The largest and densest organism in the world is thought to be Pando (aka the Trembling Giant). Pando appears to visitors to be just another patch of aspen forest but is actually a clonal colony of an individual male quaking aspen - a single living organism. It is assumed to have one massive underground root system and to be among the oldest organisms in the world.

Its root system is also believed to be thousands of years old - which would also make it one of the oldest living organisms on the planet. The tallest trees in the world are in California, and everyone should see these impressive sequoias before they disappear to forest fires. The oldest (nonclonal) trees in the world are thought to be the groves of ancient bristlecone pines in the Great Basin National Park.


The Size Of Pando

Pando is Latin for "I spread" and is also known as "the trembling giant". It takes up an area of 108 acres (or 43.6 hectares) and is thought to weigh around 6,000 tons in total (making it the heaviest known organism in the world).

It is thought to be the largest organism by mass but not distance. Oregon's "humongous fungus" spans an even greater distance. It is made of over 40,000 individual trees.

All of its 40,000 trees (47,000 by some estimates) are genetically identical quaking aspen trees, and all stem from a single root system.

  • Individual Trees: Has Over 40,000 Individual Trees
  • Location: Fishlake National Forest in South Central Utah
  • Size: 108 Acres or 43.6 Hectares

Related: How You Can Visit The Giant Sequoias Of Yosemite National Park

The Age of Pando

Pando originated from a single seed thousands of years ago and spread by sending out new shoots from its expanding root system. According to the U.S. Forest Service:

"The exact age of the clone and its root system is difficult to calculate, but it is estimated to have started at the end of the last ice age. Some of the trees are over 130 years old. It was first recognized by researchers in the 1970s and more recently proven by geneticists."

According to the National Park Service, it may be as much as 80,000 years old. Through cloning themselves, aspens can live for a very long time - although it is much more common for them to be "only" 5,000 to 10,000 years old (which is still enough to make them older than the Sequoias and even Bristlecone Pines.

  • Age: From The End of The Last Ice Age Or Up To 80 Years Old
  • Oldest Living Thing: May Be The Fungal Mats In Oregan And Creosote Bushes in The Desert Southwest

Determining the age is difficult and current research on fungal mats in Oregon and Creosote Bushes in the Desert Southwest may rival aspen for the title of "Oldest-known Living Thing."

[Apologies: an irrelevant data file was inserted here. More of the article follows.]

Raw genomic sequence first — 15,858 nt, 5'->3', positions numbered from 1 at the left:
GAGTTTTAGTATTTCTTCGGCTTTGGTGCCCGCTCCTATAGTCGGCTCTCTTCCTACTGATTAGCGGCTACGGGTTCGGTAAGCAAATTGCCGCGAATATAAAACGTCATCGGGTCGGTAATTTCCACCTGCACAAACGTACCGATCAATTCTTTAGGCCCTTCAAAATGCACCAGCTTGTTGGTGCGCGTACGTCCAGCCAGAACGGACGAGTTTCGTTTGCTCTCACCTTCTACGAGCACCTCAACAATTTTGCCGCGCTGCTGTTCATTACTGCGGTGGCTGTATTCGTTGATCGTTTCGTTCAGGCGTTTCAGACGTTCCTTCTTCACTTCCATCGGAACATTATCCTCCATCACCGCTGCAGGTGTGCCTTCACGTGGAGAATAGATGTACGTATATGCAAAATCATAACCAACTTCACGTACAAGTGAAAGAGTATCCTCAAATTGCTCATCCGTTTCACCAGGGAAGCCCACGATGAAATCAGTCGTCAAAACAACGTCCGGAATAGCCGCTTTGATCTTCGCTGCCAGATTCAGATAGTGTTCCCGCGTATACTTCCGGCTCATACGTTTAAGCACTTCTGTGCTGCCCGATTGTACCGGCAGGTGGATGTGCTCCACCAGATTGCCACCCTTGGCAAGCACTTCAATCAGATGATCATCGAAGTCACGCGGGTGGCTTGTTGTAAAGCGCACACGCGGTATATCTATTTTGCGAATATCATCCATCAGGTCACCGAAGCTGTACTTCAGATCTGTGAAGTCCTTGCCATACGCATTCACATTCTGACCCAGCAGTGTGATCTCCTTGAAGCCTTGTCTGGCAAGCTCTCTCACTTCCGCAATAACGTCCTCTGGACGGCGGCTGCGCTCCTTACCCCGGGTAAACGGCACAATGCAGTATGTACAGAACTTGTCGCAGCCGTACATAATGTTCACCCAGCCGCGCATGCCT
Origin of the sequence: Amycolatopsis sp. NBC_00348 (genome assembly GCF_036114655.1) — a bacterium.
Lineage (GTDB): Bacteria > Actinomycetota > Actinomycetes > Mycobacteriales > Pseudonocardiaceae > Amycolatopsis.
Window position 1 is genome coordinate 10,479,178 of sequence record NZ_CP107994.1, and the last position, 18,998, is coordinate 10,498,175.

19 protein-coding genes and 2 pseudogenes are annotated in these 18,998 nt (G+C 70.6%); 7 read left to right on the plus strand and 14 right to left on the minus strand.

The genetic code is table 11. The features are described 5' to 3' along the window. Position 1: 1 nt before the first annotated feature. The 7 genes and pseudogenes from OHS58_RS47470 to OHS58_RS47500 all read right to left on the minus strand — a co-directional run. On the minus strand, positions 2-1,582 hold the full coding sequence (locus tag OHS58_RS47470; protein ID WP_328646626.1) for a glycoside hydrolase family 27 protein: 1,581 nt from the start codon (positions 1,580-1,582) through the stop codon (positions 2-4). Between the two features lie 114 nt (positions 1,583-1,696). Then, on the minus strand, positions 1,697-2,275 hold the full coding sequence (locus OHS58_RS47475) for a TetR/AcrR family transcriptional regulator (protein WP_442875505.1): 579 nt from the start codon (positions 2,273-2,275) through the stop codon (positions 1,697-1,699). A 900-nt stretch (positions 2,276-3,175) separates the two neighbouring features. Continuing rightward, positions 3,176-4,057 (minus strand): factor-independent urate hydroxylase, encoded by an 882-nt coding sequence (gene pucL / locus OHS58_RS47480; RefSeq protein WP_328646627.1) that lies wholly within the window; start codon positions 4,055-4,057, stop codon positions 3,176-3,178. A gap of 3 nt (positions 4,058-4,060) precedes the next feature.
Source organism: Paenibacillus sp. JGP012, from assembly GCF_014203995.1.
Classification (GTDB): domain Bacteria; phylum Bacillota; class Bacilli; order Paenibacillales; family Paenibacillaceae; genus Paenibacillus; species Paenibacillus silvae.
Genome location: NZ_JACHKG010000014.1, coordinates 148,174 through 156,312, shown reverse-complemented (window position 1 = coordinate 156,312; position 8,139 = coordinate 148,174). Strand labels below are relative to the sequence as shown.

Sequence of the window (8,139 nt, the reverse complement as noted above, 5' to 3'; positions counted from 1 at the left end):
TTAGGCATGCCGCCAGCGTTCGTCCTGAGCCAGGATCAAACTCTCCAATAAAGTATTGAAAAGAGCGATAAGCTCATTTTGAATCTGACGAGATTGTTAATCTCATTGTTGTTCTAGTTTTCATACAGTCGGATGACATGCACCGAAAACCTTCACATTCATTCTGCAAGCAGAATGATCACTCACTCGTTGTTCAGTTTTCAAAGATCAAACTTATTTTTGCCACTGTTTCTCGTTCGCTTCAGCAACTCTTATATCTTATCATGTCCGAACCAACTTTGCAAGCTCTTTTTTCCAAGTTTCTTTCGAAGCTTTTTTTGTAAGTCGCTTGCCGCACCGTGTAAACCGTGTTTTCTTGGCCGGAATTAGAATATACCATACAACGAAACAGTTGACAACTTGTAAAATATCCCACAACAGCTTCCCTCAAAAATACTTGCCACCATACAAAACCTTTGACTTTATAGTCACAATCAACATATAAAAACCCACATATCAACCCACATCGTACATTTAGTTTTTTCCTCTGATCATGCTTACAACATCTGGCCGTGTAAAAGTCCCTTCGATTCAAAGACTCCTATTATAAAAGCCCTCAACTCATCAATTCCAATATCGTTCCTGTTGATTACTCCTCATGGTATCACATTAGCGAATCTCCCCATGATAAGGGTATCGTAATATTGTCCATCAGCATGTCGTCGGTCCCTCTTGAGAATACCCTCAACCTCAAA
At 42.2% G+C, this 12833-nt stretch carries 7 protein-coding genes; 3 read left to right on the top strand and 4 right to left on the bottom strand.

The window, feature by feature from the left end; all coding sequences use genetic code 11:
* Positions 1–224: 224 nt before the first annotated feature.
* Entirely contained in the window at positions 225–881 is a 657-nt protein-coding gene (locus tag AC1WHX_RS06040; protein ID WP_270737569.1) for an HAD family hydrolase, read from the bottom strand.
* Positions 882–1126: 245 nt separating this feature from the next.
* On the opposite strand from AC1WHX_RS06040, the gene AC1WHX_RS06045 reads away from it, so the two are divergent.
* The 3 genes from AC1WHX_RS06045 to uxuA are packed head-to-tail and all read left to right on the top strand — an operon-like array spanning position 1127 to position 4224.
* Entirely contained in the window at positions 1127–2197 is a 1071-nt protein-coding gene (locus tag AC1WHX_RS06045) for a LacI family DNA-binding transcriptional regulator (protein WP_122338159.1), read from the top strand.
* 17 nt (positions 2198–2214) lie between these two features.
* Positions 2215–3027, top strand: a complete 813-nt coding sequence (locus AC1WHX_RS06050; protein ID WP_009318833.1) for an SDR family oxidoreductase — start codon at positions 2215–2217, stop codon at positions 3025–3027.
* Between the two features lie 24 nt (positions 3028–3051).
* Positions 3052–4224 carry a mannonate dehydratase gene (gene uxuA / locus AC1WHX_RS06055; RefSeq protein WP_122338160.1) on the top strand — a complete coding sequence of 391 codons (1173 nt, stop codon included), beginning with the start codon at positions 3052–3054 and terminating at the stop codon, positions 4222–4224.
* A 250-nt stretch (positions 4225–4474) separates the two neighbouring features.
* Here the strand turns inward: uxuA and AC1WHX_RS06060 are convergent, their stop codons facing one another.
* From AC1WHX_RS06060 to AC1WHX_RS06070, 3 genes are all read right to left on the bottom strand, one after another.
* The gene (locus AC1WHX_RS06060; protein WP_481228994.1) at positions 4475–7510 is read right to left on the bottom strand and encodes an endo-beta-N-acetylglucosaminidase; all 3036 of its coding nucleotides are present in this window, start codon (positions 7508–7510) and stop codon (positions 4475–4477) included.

Related: Where To Visit California's Stunning Coastal Redwoods, And What To Expect There

Threats And Current Decline

Worryingly, Pando is showing signs of decline and specialists have become concerned about the wellbeing of the organism. The driving factors are thought to be a lack of regeneration as well as insects and disease.

The lack of regeneration is thought to be due to overgrazing by deer. While the insects like bark beetles and diseases like root rot and cankers have been taking a toll on the overstory trees, weakening and killing them.


  • Lack of Regeneration: Driven By Overgrazings
  • Insects and Diseases: Weakening and Killing The Overstory Trees

Troublingly there are no young or middle-aged trees at all, instead, Pando is now made up almost entirely of elderly trees.

There is a risk that Pando could become a smaller clone or even die off altogether. To see more about the restoration efforts and more information about Pando, watch the Forest Service's dedicated video.

One of the problems is that there are no long apex predators in the area due to overhunting by people. Today there are few or no wolves, mountain lions, and grizzly bears in the area that would otherwise have kept the mule deer in check. In an effort to protect Pando. Much of the area is now fenced but it seems the deer can just jump it.

Still there remains hope that Pando can be saved and many efforts and studies are being undertaken to preserve it.

Visiting Pando

Pando must be one of the few organisms in the world to have a full road running through it. One can visit it (and drive through it) on State Highway 25.

  • Highway: State Highway 25
  • When: The Most Popular Time Is In Fall For The Fall Colors

Since being discovered in the 1970s, Pando has rocked to world fame and many visitors flock to see Pando. The most popular season is during the fall when the leaves turn yellow and orange.

Next time traveling in Utah, consider a side trip to see the largest organism in the United States!

Next: 20 Reasons To Explore Europe’s Only Remaining Ancient Forest